(I originally published this on January 17, 2011 for the Dean & DeLuca Gourmet Food Blog, of which I was the sole columnist.)
Atlanta was insanely busy yesterday with out-of-state visitors and will be today as the nation celebrates the effort of a young visionary that fought for racial and social equality and justice. It was a perfect day to see loads of tour buses and news outlets swarm the eclectic Edgewood neighborhood.
Martin Luther King, Jr., born Michael King (later changed to Martin Luther by his father) spent his entire life in the public eye speaking out against segregation, fighting to end poverty and encouraging all Americans to live in peace. In memory of his life and many accomplishments, President Ronald Reagan officially proclaimed the third Monday of January a Federal holiday in 1986.
And what better to way to recognize him than to eat some fabulous food akin to his environment?! King was born and raised in Atlanta, known as the epicenter of the South and crux of soul food. Here, you are guaranteed to taste true and authentic fare representative of the culture, tradition and lifestyle of this region. Of the dishes I’ve come to know to be quintessential Southern, black-eyed peas, fried catfish, fried green tomatoes and corn muffins stand out. I’ve personally devoured enough that it has left my family wondering what happened to my DC style. They are delicious to the palate, satisfying to the belly and warm to the heart.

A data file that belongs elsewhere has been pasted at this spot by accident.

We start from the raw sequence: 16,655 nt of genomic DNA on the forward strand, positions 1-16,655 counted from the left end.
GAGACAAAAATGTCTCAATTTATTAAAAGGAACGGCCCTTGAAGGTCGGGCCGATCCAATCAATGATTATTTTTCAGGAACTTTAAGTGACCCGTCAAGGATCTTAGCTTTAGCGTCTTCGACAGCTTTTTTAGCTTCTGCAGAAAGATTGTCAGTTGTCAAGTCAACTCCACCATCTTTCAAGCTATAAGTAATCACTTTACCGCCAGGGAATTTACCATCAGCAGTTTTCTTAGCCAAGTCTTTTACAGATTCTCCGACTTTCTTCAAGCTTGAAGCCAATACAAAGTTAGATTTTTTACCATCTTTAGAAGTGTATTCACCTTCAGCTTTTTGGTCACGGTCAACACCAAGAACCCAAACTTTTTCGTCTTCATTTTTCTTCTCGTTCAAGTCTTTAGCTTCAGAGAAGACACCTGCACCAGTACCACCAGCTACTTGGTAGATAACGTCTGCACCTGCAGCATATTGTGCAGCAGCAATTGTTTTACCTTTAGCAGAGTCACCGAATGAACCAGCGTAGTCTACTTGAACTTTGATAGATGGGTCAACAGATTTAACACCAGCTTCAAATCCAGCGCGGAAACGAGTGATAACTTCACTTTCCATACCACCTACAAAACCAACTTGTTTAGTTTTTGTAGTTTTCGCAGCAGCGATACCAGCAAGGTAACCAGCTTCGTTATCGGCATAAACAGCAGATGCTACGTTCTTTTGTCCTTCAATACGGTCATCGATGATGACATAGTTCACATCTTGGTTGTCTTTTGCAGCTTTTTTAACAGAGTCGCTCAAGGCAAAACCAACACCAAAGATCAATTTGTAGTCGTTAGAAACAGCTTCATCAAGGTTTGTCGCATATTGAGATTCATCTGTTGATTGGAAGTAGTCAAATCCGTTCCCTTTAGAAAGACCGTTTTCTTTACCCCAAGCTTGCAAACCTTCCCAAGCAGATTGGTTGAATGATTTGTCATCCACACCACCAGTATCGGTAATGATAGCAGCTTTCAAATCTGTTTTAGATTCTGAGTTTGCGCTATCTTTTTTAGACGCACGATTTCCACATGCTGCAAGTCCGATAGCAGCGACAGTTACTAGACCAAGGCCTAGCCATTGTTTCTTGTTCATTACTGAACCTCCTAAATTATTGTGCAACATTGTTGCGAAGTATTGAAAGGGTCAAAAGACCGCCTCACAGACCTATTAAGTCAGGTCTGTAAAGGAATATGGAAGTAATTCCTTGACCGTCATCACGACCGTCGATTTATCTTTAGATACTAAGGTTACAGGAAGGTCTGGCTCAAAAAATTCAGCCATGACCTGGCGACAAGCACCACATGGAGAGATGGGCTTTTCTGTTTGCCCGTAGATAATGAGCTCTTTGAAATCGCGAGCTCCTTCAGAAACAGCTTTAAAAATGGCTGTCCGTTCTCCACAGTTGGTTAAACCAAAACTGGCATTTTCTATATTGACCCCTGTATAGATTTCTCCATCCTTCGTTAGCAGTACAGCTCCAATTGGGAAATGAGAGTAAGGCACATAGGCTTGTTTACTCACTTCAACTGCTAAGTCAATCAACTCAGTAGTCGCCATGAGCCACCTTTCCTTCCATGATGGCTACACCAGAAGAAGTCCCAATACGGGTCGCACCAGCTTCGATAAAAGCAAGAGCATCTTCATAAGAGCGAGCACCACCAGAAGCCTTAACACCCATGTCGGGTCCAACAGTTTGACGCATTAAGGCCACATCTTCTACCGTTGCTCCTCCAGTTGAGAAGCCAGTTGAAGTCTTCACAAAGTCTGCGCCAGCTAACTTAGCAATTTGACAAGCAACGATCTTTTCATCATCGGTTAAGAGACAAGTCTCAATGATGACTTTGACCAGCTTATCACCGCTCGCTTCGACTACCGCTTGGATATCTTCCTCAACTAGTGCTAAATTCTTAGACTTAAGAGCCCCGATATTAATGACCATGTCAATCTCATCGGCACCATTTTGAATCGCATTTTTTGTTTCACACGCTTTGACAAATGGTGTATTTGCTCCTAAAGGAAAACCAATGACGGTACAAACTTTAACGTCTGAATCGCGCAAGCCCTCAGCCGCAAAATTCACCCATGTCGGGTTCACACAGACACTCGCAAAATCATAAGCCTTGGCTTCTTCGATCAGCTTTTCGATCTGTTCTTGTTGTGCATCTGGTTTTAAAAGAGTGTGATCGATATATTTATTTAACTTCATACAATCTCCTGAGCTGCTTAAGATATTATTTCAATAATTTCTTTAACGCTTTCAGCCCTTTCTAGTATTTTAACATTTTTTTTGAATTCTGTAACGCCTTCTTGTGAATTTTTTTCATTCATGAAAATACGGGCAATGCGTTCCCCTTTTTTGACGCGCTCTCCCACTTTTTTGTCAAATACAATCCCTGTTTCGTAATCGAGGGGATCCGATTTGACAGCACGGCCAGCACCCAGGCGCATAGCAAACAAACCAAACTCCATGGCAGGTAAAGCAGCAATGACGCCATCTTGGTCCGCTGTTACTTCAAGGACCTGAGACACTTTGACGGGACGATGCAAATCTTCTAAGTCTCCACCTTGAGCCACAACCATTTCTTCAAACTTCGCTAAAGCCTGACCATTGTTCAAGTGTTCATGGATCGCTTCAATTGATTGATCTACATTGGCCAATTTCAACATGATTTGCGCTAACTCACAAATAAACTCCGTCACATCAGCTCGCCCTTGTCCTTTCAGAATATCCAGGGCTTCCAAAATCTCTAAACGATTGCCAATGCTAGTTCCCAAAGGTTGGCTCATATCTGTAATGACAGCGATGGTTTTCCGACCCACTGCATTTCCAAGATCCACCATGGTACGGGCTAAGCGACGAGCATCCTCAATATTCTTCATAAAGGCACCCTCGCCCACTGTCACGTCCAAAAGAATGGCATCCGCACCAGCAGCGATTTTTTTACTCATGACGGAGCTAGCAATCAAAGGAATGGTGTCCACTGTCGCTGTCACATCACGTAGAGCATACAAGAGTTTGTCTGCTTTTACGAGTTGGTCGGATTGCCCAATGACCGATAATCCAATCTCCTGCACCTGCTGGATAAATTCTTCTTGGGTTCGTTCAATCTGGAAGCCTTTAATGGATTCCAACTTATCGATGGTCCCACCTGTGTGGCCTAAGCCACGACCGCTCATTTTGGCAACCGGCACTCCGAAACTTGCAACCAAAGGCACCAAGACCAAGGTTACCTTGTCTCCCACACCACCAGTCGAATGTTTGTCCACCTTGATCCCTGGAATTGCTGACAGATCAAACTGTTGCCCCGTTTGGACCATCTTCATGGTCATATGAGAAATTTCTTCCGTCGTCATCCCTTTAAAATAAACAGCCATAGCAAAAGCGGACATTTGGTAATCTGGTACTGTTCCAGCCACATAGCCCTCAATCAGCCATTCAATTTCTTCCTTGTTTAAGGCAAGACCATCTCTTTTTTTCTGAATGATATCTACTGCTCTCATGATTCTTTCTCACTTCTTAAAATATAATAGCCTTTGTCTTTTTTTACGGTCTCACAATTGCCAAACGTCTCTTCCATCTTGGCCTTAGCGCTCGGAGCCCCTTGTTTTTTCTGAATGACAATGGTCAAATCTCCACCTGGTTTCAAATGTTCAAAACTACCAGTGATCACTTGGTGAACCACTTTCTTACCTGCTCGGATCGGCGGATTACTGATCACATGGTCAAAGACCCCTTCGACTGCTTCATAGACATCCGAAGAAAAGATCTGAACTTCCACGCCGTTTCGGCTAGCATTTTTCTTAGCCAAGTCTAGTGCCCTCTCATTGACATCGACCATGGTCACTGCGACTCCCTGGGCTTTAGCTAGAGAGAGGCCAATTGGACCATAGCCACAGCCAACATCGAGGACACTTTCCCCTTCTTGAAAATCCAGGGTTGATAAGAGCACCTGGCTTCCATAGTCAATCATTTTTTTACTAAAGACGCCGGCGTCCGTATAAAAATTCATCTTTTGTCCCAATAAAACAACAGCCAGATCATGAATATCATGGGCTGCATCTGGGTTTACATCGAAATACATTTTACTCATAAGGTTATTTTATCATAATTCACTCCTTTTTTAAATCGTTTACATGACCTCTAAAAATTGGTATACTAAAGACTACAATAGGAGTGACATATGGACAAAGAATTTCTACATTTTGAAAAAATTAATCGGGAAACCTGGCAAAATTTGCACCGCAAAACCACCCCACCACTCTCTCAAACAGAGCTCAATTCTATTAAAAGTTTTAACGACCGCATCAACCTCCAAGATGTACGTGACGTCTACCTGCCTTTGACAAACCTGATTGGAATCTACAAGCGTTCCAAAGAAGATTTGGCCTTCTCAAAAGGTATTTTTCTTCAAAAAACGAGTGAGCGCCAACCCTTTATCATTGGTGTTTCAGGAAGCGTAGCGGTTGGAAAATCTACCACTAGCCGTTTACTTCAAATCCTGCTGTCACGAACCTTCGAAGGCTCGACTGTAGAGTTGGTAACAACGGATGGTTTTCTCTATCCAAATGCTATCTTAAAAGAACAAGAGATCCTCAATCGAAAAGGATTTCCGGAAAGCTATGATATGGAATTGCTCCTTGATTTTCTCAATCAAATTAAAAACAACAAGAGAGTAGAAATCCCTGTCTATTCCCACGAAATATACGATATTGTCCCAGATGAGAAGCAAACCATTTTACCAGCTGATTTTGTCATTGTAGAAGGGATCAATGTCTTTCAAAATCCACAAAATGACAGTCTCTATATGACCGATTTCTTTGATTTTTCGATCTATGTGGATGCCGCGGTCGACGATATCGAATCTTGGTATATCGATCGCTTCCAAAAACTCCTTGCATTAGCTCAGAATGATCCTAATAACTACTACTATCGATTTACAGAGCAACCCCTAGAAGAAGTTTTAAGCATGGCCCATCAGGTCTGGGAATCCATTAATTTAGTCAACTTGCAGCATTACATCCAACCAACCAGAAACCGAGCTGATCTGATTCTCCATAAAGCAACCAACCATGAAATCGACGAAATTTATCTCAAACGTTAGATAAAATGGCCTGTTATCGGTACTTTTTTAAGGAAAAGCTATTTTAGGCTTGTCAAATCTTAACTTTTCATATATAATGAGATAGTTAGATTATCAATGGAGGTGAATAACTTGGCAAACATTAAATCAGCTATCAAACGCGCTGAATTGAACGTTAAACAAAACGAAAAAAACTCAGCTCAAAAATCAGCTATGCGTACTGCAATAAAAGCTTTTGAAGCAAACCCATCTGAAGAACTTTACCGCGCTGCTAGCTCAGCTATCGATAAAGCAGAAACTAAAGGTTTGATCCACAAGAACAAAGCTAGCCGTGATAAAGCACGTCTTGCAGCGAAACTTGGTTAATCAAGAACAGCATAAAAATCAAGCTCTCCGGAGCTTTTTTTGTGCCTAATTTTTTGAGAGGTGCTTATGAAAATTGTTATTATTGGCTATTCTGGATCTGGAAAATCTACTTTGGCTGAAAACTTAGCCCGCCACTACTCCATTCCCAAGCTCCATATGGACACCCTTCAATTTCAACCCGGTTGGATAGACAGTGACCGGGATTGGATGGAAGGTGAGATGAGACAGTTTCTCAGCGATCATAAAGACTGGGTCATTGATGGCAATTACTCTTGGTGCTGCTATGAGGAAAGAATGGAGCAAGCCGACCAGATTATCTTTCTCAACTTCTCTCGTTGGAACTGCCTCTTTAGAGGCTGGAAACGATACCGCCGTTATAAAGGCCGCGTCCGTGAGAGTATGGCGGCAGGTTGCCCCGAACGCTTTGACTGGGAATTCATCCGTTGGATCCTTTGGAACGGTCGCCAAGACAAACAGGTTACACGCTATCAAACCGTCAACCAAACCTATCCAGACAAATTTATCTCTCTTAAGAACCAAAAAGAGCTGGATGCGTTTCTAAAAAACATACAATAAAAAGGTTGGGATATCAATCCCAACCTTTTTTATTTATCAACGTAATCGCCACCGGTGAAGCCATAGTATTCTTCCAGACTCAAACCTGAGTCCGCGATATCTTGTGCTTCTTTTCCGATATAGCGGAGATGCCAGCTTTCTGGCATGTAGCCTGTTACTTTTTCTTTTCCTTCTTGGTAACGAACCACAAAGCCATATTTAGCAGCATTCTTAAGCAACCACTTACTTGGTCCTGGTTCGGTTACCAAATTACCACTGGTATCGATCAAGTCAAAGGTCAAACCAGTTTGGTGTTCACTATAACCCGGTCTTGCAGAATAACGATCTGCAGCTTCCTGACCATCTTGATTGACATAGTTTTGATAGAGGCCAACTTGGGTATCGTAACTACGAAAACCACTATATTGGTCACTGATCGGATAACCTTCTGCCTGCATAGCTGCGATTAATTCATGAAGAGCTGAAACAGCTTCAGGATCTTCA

Of all the wonderful staple Southern dishes, I pause to wonder what King might have preferred to eat during his meetings, travels, and family dinners. If I had to put together a menu for him and his family, I’d make it a four-course meal. It would be reminiscent of the times, his busy schedule and a refined palate–fit for a King.
Fresh green salad with mushrooms, sliced apples and grilled chicken with a basil vinaigrette.
Mini truffled macaroni and cheese.
Panko-crusted catfish served on top of a bed of kidney beans and rice drizzled with a fish and wine jus, paired with spicy buttermilk cornbread.
What would you have served up Dr. King? Or, what do you think would have been a typical dinner for him and his family, considering the time and geography? Share! And be of service today. It’s the MLK way.
Happy Martin Luther King, Jr. Day.
B! In the Know. Stay Engaged.